A Relapse Prevention Workbook for Residential Treatment Programs

Victor is bemoaning the fact that after a month in rehab, he drank in the airport lounge during a layover on the way home.

“All that time and money. What a waste. I still drank.”

“That your first rehab?” I asked him.

“Second. First time lasted a week before I fell off the wagon. At a birthday party.”

“You remember what they taught you in the programs?”

“Go to meetings,” he shrugged. “Don’t drink.”

“But you did drink,” I pointed out.

“Yeah, and once I started, there didn’t seem to be much point in meetings.”

“How could the program have prevented you from drinking? They weren’t in the airport lounge with you, were they? They weren’t at that birthday party?”

“No,” he admitted. “But I shouldn’t have needed a drink after all that counseling.”

“When you say you needed it,” I inquired, “you mean you were in withdrawal?”

“No. I hadn’t anything in a month.”

“In the grip of an overwhelming craving, maybe?”

‘Not overwhelming. But I really wanted a drink, and it was there…”

The picture became clear. Victor had expected rehab to do the one thing it can’t: remove the desire to drink. It’s just too deeply ingrained. Years upon years of conditioning, for one thing.

Like many, Victor viewed rehab as a washing machine — goes in dirty, comes out clean. Even if rehab worked that way, Victor’s approach was a bit like putting on clean clothes and then rolling in the mud before calling the manufacturer to complain the machine didn’t work.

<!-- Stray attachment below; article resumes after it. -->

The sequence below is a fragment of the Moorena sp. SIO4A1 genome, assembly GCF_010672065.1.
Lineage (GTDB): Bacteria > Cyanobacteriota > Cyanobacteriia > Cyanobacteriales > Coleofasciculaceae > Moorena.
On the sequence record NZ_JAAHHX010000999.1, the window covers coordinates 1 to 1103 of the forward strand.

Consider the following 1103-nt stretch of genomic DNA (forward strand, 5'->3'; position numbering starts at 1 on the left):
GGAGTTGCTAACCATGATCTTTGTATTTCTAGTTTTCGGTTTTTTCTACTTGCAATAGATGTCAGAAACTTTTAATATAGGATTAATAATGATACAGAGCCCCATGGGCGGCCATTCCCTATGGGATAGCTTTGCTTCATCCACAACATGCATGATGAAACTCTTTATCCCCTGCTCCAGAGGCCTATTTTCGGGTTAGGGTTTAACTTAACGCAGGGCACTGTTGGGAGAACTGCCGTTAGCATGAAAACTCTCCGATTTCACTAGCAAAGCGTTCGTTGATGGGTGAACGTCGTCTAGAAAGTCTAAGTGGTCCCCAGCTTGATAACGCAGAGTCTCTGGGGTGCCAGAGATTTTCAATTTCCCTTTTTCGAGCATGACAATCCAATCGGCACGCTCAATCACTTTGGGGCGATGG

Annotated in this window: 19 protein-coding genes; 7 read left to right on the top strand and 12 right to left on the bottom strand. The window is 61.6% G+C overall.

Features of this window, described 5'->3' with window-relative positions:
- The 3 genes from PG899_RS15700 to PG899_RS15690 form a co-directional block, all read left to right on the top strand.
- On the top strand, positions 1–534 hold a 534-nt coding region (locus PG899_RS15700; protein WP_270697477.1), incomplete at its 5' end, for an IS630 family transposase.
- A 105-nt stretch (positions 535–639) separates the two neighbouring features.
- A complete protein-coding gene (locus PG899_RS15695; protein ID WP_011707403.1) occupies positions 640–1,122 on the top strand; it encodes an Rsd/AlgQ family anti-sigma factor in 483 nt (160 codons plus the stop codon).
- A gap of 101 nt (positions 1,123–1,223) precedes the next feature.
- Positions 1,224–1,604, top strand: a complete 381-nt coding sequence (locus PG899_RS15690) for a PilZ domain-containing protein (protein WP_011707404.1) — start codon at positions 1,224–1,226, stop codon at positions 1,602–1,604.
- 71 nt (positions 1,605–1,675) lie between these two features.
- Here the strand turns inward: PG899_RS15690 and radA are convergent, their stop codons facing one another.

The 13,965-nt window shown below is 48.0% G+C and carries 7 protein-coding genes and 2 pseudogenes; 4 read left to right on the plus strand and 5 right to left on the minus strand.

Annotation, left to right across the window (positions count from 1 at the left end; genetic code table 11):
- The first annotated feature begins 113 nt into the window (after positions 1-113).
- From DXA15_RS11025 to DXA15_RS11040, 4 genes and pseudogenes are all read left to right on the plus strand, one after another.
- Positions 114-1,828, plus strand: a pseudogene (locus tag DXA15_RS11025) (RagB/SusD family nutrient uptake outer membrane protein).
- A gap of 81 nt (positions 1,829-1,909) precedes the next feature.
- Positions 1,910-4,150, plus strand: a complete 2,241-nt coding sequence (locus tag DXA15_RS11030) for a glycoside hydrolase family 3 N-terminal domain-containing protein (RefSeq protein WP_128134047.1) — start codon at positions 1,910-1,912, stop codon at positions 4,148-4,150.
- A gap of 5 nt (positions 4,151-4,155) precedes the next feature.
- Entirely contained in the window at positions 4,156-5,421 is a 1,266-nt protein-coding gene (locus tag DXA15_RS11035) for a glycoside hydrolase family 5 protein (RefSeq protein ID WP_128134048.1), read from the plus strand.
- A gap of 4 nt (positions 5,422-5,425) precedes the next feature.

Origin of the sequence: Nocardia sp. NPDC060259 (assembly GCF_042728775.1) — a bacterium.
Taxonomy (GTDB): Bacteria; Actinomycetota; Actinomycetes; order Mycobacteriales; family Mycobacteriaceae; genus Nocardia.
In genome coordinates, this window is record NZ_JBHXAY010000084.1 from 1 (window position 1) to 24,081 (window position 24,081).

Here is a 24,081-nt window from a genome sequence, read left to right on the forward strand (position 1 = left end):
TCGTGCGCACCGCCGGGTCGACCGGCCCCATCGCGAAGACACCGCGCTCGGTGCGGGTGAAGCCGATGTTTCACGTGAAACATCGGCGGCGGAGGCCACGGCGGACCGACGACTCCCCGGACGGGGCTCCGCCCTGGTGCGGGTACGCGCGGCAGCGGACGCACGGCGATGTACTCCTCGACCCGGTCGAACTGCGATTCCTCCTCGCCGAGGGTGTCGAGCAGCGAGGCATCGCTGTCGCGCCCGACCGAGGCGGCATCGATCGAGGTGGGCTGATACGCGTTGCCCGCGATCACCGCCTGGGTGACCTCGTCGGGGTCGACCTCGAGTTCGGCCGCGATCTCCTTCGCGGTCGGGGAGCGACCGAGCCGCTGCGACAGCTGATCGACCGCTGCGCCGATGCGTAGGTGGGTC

Behavior change is about work, not magic. The trick is to sustain the gains made in rehab in the vast uncontrolled experiment that is everyday life.

Takes most people a while to figure this out. Many recovering people will tell you how important it was to realize that if they didn’t have the first drink, they couldn’t possibly have the second. It’s a ridiculously simple insight that many of us don’t have for years. Yet at root, it’s just physics.

As long as the addict continues to give in to the temptation to have just one – of whatever represents his ‘drug’ of choice – the cycle of relapse continues. The rest is really just assigning blame.

Rehab programs know this, of course. But arming clients with relapse avoidance skills is always a challenge, especially in a residential setting. Residential programs can act like hothouses, promoting great starts and strong early growth. Like “hardening off” seedlings from a greenhouse, getting clients to think about and prepare for challenges that can trigger relapse is key to sustaining the gains of treatment.

This brief patient education guide provides a tool for encouraging residential clients to skip a few of the more painful ‘wash cycles’ and get on with the business of living. It provides ten steps that can be reviewed in group or as individual exercises, using checklists and questions to encourage clients to complete treatment and “sustain the gain” after: